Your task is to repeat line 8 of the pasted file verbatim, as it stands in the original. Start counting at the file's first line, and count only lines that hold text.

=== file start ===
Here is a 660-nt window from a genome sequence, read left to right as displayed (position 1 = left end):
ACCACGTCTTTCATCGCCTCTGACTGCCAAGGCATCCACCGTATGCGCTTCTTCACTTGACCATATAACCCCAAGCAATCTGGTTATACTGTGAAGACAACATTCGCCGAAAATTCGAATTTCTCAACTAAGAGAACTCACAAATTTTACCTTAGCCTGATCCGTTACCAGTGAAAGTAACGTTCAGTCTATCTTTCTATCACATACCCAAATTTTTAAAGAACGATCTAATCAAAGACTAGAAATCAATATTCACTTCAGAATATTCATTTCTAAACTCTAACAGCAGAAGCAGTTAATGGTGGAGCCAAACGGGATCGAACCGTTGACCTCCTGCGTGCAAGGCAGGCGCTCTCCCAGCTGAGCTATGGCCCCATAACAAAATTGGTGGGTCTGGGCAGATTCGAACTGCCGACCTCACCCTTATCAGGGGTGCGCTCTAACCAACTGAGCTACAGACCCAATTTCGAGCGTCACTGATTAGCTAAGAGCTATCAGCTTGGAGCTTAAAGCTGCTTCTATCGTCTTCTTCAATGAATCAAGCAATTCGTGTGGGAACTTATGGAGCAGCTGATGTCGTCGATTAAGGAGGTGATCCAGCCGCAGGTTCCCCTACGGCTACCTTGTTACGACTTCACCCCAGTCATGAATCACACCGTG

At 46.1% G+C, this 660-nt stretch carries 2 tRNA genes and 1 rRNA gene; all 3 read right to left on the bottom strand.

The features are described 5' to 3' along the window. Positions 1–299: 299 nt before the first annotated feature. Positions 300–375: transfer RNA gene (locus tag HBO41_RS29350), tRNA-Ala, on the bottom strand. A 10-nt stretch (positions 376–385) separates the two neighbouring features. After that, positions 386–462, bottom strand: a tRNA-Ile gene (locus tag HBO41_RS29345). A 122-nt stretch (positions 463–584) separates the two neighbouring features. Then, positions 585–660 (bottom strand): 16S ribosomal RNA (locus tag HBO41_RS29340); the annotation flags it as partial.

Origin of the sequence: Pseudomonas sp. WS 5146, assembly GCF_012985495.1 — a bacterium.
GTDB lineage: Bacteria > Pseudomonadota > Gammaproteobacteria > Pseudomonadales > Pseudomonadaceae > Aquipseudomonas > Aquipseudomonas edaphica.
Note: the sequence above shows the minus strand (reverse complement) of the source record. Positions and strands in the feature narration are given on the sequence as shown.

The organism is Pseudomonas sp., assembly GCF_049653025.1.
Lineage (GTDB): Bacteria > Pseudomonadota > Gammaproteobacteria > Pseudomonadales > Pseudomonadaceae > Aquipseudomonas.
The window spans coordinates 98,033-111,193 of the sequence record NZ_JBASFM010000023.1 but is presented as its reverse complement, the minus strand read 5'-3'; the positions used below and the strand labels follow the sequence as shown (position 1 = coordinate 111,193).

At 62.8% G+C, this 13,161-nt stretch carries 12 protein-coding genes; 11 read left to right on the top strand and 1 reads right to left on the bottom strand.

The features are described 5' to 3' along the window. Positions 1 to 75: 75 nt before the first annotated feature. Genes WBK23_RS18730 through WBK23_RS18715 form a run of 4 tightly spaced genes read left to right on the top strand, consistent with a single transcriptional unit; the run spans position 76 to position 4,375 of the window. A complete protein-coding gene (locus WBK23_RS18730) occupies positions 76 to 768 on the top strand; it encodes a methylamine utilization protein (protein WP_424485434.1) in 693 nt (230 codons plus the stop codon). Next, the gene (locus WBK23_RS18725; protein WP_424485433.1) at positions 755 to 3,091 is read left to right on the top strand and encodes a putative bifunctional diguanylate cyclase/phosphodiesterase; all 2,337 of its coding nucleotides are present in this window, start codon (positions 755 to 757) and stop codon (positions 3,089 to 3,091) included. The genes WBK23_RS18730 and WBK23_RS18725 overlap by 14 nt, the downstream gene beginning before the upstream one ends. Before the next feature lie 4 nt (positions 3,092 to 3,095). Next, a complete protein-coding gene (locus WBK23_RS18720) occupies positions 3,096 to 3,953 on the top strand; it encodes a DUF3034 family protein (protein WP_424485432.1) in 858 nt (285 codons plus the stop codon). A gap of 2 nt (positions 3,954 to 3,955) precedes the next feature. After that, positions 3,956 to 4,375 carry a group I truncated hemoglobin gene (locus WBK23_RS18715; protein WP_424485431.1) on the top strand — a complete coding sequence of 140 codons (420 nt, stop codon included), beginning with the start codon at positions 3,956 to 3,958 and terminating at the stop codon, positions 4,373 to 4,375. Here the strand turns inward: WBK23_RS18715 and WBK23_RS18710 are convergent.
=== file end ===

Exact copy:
The organism is Pseudomonas sp., assembly GCF_049653025.1.